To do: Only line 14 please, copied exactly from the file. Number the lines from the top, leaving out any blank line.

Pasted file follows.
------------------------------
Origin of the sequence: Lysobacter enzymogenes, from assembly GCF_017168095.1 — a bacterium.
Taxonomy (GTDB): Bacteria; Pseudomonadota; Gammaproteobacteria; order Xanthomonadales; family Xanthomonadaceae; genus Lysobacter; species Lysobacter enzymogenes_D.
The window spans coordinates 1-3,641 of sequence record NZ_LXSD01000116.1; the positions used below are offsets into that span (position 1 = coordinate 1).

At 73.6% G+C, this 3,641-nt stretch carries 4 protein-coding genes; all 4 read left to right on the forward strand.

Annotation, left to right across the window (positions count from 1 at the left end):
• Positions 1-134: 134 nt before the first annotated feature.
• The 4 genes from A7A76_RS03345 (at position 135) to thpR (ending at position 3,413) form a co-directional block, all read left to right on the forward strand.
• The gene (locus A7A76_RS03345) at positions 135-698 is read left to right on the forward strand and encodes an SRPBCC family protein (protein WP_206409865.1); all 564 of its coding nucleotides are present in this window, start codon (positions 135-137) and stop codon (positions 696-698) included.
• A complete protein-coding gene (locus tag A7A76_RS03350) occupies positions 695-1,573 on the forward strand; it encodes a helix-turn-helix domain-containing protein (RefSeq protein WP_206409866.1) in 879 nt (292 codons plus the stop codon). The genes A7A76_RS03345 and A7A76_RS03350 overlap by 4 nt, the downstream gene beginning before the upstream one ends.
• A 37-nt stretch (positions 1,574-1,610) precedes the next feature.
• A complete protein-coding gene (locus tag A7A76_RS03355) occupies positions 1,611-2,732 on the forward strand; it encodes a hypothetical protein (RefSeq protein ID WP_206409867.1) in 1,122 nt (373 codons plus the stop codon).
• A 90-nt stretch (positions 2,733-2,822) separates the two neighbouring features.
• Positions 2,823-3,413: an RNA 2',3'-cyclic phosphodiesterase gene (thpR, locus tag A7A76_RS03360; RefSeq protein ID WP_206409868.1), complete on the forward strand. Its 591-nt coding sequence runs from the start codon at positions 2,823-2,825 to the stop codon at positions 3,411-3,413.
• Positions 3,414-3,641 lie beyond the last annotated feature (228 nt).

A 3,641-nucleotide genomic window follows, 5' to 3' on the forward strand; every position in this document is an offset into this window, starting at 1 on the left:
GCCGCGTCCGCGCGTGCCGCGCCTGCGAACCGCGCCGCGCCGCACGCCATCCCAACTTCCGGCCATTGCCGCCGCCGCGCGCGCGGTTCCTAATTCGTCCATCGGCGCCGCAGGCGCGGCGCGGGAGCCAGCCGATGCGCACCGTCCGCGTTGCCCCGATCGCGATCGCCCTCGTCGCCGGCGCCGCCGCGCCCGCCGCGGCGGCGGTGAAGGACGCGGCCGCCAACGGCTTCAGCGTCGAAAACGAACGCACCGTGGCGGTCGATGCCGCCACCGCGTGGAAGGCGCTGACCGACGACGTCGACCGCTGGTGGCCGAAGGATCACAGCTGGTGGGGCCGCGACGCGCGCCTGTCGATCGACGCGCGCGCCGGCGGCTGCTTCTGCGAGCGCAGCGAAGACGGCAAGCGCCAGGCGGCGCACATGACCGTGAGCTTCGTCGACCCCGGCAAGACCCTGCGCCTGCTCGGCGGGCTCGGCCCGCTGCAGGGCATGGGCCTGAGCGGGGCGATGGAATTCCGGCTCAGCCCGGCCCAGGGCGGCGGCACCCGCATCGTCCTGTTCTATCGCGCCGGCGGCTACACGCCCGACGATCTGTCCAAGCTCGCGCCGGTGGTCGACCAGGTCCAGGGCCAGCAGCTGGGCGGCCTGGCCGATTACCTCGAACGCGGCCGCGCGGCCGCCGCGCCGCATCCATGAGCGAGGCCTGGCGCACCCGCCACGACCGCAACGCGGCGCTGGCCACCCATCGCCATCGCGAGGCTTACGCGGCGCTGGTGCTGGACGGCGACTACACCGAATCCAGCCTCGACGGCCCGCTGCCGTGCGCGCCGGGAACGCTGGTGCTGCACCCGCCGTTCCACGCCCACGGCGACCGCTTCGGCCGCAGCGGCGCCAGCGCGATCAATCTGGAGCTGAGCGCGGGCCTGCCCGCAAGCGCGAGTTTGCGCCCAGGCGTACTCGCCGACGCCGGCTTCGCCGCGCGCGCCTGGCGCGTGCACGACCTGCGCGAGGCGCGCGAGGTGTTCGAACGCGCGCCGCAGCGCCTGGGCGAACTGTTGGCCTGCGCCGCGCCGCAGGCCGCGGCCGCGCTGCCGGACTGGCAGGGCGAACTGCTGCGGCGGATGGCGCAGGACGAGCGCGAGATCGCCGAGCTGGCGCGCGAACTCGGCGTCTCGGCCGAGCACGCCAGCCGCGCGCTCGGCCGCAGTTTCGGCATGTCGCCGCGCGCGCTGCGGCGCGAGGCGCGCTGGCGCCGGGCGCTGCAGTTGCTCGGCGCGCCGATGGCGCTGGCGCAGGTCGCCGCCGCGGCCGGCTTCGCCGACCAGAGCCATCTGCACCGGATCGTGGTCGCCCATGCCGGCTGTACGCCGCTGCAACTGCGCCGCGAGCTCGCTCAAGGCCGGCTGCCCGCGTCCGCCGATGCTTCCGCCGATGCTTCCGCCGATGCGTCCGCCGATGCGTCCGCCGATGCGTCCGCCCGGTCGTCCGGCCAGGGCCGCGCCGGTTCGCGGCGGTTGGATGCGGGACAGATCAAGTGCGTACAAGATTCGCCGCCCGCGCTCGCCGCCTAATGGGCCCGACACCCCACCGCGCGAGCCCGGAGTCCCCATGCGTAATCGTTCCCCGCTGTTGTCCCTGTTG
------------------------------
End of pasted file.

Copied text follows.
• Positions 3,414-3,641 lie beyond the last annotated feature (228 nt).